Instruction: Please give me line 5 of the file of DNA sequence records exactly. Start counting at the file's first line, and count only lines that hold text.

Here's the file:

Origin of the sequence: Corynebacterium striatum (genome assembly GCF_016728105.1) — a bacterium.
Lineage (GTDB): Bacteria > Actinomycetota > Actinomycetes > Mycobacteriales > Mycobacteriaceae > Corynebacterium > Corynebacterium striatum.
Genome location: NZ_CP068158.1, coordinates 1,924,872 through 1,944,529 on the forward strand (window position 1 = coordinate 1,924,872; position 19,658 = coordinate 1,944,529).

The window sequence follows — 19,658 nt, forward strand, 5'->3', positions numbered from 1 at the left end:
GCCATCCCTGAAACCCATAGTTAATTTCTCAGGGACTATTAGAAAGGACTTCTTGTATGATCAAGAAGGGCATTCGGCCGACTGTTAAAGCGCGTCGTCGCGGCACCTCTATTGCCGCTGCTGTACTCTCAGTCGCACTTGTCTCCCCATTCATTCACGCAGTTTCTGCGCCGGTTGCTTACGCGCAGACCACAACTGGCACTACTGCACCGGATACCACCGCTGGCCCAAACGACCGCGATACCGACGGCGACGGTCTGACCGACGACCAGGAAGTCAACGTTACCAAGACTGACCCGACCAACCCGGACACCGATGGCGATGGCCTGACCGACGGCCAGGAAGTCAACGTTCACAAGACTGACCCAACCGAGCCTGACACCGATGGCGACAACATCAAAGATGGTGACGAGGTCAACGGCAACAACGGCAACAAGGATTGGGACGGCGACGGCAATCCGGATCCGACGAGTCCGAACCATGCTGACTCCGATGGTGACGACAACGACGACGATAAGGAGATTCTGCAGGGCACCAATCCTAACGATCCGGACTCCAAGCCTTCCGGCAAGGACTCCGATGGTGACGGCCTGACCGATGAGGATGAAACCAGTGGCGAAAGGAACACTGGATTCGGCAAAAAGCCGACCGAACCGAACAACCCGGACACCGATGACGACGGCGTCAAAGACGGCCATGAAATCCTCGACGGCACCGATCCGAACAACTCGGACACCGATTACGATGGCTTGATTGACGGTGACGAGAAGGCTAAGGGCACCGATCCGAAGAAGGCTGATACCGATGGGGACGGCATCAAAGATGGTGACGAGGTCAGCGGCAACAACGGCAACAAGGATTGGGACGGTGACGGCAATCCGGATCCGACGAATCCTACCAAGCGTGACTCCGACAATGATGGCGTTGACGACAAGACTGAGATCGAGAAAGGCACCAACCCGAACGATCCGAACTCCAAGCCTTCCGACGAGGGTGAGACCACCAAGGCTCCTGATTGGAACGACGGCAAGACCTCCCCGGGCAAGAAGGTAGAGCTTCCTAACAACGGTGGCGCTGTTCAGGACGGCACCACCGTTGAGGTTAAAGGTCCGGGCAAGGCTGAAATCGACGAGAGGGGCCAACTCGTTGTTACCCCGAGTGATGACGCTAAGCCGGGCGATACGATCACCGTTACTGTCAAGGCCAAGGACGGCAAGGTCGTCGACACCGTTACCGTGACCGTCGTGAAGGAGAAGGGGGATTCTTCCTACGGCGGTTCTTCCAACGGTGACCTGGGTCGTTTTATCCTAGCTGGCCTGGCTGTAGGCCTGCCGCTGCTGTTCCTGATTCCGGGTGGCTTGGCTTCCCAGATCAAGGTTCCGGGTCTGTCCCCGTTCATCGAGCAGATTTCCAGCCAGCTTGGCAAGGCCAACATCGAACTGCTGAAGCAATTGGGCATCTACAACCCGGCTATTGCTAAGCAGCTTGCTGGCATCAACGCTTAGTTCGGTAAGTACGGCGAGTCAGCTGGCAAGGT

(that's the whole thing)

GCCATCCCTGAAACCCATAGTTAATTTCTCAGGGACTATTAGAAAGGACTTCTTGTATGATCAAGAAGGGCATTCGGCCGACTGTTAAAGCGCGTCGTCGCGGCACCTCTATTGCCGCTGCTGTACTCTCAGTCGCACTTGTCTCCCCATTCATTCACGCAGTTTCTGCGCCGGTTGCTTACGCGCAGACCACAACTGGCACTACTGCACCGGATACCACCGCTGGCCCAAACGACCGCGATACCGACGGCGACGGTCTGACCGACGACCAGGAAGTCAACGTTACCAAGACTGACCCGACCAACCCGGACACCGATGGCGATGGCCTGACCGACGGCCAGGAAGTCAACGTTCACAAGACTGACCCAACCGAGCCTGACACCGATGGCGACAACATCAAAGATGGTGACGAGGTCAACGGCAACAACGGCAACAAGGATTGGGACGGCGACGGCAATCCGGATCCGACGAGTCCGAACCATGCTGACTCCGATGGTGACGACAACGACGACGATAAGGAGATTCTGCAGGGCACCAATCCTAACGATCCGGACTCCAAGCCTTCCGGCAAGGACTCCGATGGTGACGGCCTGACCGATGAGGATGAAACCAGTGGCGAAAGGAACACTGGATTCGGCAAAAAGCCGACCGAACCGAACAACCCGGACACCGATGACGACGGCGTCAAAGACGGCCATGAAATCCTCGACGGCACCGATCCGAACAACTCGGACACCGATTACGATGGCTTGATTGACGGTGACGAGAAGGCTAAGGGCACCGATCCGAAGAAGGCTGATACCGATGGGGACGGCATCAAAGATGGTGACGAGGTCAGCGGCAACAACGGCAACAAGGATTGGGACGGTGACGGCAATCCGGATCCGACGAATCCTACCAAGCGTGACTCCGACAATGATGGCGTTGACGACAAGACTGAGATCGAGAAAGGCACCAACCCGAACGATCCGAACTCCAAGCCTTCCGACGAGGGTGAGACCACCAAGGCTCCTGATTGGAACGACGGCAAGACCTCCCCGGGCAAGAAGGTAGAGCTTCCTAACAACGGTGGCGCTGTTCAGGACGGCACCACCGTTGAGGTTAAAGGTCCGGGCAAGGCTGAAATCGACGAGAGGGGCCAACTCGTTGTTACCCCGAGTGATGACGCTAAGCCGGGCGATACGATCACCGTTACTGTCAAGGCCAAGGACGGCAAGGTCGTCGACACCGTTACCGTGACCGTCGTGAAGGAGAAGGGGGATTCTTCCTACGGCGGTTCTTCCAACGGTGACCTGGGTCGTTTTATCCTAGCTGGCCTGGCTGTAGGCCTGCCGCTGCTGTTCCTGATTCCGGGTGGCTTGGCTTCCCAGATCAAGGTTCCGGGTCTGTCCCCGTTCATCGAGCAGATTTCCAGCCAGCTTGGCAAGGCCAACATCGAACTGCTGAAGCAATTGGGCATCTACAACCCGGCTATTGCTAAGCAGCTTGCTGGCATCAACGCTTAGTTCGGTAAGTACGGCGAGTCAGCTGGCAAGGT